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Inspecting and Buying a Home

Choosing a home is exciting, exhausting, and confusing. Once your offer is accepted, you become "the buyer." Before you sign the purchase and sale contract, you are likely to have many questions and concerns about the property that must be addressed. Let's look at some of the most common ones:

Do we need a new roof?
On an asphalt roof, telltale signs of age are curled, cracked or broken shingles, and shingles missing gravel. One sign of a leaky roof may be stains in the ceiling below. Stains can be tested with a moisture meter for dampness. If the attic is accessible, the sheathing may be examined.

Are the gutters and downspouts working?
A clogged or disconnected downspout can allow roof water to run down the side of the house. This may cause peeling paint, and wood decay nearby. At the ground level, you will probably see soil erosion.

Are the foundation cracks serious?
The answer to this question is rarely "yes." Uneven settlement, shrinkage and expansion can all cause cracks in concrete walls. Old stone foundation walls often have powdery mortar, large voids, and stones that have shifted. For serious problems, you may have to consult with a structural engineer.

Are there signs of basement water?
Most older basements feel damp. The thin cement floors often have dark, moist spots. The walls may have water droplets on them. A basement that actually wets with water periodically may have high water-mark stains and mildew.

Will we have heat?
Old cast iron boilers are intimidating, but can last over 50 years. Old or new, there are some simple checks for heat systems. Every radiator or register should have heat, and each zone should operate independently. Around any boiler, one trouble sign to look for is water leakage.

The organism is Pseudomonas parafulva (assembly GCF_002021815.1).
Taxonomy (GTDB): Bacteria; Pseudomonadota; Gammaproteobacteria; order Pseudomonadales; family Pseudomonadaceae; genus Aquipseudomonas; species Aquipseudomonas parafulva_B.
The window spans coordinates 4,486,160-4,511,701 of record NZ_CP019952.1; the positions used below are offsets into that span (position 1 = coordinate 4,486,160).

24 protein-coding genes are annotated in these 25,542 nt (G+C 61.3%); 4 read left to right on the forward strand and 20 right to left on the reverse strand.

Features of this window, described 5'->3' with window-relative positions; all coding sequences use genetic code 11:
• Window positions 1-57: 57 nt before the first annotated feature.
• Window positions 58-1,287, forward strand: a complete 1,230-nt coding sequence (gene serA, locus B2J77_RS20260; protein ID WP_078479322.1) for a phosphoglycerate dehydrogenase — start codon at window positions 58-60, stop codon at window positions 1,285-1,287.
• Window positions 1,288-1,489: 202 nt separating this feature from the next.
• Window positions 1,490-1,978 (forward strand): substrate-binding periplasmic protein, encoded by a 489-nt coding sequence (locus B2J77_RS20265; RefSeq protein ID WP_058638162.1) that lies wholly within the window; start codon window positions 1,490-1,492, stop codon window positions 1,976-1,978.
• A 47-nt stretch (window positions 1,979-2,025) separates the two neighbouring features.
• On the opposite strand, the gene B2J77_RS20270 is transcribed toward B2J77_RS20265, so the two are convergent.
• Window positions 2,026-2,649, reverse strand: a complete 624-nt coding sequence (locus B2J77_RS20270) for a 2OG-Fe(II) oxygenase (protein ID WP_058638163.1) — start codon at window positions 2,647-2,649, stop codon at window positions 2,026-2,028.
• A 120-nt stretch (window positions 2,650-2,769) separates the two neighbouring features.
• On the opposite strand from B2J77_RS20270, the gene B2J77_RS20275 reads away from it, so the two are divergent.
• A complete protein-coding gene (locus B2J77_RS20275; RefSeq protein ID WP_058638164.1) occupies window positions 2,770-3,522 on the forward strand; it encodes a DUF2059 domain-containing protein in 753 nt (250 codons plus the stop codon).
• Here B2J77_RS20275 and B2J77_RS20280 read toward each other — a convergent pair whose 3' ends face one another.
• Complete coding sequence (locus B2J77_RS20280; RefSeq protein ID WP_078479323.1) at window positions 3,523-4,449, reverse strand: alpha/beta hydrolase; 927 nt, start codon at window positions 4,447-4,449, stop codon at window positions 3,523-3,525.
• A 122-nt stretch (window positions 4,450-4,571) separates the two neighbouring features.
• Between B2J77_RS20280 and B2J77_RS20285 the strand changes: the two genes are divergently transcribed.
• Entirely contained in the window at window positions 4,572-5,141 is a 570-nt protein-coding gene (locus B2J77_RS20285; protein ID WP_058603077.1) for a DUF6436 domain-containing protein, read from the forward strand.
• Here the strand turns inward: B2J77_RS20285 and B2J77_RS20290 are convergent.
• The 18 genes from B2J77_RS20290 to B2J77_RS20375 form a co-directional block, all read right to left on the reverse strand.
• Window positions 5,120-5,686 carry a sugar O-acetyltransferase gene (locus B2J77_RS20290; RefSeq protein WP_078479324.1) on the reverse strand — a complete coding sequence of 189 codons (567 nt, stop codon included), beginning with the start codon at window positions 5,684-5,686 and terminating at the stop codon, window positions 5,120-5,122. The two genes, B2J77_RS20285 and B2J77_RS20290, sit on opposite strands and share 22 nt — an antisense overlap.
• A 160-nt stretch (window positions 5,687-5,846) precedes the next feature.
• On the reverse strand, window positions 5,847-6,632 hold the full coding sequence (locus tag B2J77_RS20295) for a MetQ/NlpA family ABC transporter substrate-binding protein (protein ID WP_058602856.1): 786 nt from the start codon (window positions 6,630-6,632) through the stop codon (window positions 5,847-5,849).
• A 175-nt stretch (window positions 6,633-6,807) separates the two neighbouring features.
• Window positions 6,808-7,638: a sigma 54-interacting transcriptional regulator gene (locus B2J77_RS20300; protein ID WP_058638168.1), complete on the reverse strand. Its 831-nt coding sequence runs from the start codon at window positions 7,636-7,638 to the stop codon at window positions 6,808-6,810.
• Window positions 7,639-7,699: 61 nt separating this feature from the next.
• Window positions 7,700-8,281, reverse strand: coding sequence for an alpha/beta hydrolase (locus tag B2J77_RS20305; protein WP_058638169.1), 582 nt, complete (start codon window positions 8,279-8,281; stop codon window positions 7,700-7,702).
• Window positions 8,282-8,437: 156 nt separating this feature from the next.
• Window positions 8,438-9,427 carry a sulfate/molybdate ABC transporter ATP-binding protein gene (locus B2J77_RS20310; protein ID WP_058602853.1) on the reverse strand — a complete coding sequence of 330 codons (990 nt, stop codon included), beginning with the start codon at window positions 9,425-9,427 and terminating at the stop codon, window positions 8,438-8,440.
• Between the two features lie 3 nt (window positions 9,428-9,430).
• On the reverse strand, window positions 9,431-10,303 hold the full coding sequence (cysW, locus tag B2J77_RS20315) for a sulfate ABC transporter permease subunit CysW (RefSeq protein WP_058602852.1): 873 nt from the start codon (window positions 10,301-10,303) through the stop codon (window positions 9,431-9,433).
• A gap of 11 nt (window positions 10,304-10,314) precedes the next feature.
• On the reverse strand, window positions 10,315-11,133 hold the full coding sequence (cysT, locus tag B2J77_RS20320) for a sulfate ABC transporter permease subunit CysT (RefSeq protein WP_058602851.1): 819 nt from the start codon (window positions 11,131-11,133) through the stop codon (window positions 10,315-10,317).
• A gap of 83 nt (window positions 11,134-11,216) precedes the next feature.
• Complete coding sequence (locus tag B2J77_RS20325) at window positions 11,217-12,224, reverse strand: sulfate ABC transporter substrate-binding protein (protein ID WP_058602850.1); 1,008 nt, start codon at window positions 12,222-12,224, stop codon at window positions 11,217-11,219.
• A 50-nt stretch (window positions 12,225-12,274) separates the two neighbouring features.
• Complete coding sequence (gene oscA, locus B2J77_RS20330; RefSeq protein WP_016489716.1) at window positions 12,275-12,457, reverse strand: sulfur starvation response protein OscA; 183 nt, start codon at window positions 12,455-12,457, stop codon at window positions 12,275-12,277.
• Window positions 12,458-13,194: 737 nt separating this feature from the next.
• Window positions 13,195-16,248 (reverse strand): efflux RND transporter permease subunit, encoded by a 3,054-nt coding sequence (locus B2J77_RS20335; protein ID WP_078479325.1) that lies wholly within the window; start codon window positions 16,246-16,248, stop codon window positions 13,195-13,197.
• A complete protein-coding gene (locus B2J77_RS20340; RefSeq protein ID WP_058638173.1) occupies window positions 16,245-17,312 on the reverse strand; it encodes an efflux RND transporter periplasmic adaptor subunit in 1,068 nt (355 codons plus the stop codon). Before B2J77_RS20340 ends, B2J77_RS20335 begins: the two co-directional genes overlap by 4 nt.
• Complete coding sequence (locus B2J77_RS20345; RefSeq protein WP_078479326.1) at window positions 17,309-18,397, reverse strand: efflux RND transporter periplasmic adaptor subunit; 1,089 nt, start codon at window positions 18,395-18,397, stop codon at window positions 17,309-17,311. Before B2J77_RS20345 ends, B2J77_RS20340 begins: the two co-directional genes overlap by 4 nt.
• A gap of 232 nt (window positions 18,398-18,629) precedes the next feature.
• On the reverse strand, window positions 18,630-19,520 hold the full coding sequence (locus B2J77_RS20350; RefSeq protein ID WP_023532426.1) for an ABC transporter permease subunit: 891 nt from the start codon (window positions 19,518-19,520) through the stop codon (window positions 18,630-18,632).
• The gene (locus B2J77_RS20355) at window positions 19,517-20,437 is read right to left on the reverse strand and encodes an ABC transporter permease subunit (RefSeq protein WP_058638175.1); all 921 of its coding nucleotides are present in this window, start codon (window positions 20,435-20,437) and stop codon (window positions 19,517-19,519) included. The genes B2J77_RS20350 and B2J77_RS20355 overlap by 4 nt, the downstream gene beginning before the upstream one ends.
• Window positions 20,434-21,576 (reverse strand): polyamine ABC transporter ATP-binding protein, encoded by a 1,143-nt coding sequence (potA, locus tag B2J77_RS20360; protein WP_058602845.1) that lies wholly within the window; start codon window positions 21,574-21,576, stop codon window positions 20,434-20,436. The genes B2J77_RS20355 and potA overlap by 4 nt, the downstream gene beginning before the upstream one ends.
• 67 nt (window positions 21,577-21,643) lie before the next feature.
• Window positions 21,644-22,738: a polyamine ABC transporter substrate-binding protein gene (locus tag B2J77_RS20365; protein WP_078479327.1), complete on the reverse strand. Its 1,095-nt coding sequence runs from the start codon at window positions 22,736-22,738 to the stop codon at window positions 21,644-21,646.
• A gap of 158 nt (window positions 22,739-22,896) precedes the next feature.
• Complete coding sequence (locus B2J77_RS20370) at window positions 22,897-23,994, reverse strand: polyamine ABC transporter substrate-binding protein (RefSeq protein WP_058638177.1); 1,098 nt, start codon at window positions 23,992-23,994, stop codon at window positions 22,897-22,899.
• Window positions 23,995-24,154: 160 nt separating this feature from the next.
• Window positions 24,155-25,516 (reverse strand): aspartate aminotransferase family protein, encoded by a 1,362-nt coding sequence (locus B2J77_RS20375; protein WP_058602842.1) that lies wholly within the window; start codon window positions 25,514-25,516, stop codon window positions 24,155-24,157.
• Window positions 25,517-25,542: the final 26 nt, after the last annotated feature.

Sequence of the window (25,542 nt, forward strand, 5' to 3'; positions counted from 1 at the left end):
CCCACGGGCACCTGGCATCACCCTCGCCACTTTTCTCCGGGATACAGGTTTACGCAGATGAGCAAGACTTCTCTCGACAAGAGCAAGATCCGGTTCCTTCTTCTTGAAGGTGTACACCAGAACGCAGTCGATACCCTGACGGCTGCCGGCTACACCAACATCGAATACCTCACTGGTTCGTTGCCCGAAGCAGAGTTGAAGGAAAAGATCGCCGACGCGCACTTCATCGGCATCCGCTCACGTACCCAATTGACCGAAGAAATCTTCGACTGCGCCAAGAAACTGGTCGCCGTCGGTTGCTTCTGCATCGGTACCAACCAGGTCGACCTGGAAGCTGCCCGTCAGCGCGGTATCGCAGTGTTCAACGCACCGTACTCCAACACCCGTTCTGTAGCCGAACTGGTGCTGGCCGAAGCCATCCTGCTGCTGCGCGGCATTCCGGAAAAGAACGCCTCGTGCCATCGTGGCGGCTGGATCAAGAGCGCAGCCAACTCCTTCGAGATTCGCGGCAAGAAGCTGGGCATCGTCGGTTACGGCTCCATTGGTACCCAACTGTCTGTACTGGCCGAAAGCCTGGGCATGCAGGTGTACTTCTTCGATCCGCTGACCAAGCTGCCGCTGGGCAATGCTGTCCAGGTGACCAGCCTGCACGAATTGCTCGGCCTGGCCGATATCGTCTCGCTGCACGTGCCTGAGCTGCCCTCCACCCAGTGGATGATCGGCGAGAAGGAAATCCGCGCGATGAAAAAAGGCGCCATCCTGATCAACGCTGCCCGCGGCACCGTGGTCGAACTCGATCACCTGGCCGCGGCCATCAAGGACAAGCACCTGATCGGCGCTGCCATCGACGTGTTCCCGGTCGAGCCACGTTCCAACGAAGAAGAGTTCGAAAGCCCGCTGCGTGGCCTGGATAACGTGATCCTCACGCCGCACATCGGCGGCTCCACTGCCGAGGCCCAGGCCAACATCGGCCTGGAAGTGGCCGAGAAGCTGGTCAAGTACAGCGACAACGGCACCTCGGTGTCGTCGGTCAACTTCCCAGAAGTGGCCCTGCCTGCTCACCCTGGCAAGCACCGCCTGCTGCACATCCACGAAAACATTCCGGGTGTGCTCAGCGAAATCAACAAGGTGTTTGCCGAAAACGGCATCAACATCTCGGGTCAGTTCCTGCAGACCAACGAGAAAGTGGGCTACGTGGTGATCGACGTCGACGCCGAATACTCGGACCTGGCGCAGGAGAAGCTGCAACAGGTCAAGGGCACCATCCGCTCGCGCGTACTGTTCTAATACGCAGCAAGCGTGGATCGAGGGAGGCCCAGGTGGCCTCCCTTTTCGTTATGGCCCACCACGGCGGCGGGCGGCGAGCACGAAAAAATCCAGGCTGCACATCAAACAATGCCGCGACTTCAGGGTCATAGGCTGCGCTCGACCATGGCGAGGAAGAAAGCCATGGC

What is the water pressure like?
If pipes are clogged, the water pressure and flow may fall steeply as you open more faucets. If running two faucets simultaneously in a bathroom can supply satisfactory flow, the pressure is probably adequate.

Is there hot water?
Most older single and small multi-family homes have 30-gallon hot water heaters. Newer homes may have 40- or 50-gallon tanks. For a family of 4, with a washing machine and dishwasher, a 30-gallon tank may not be adequate. Tanks must be replaced when they start to leak, every 5 or 10 years, depending on quality.

Are the drains functioning?
If the water in a sink or tub does not drain quickly, then a pipe may be clogged. In older dwellings, slow drainage is very common. Sometimes the conditions can be corrected by pipe clearing. Other options include either replacing a pipe or living with the condition.


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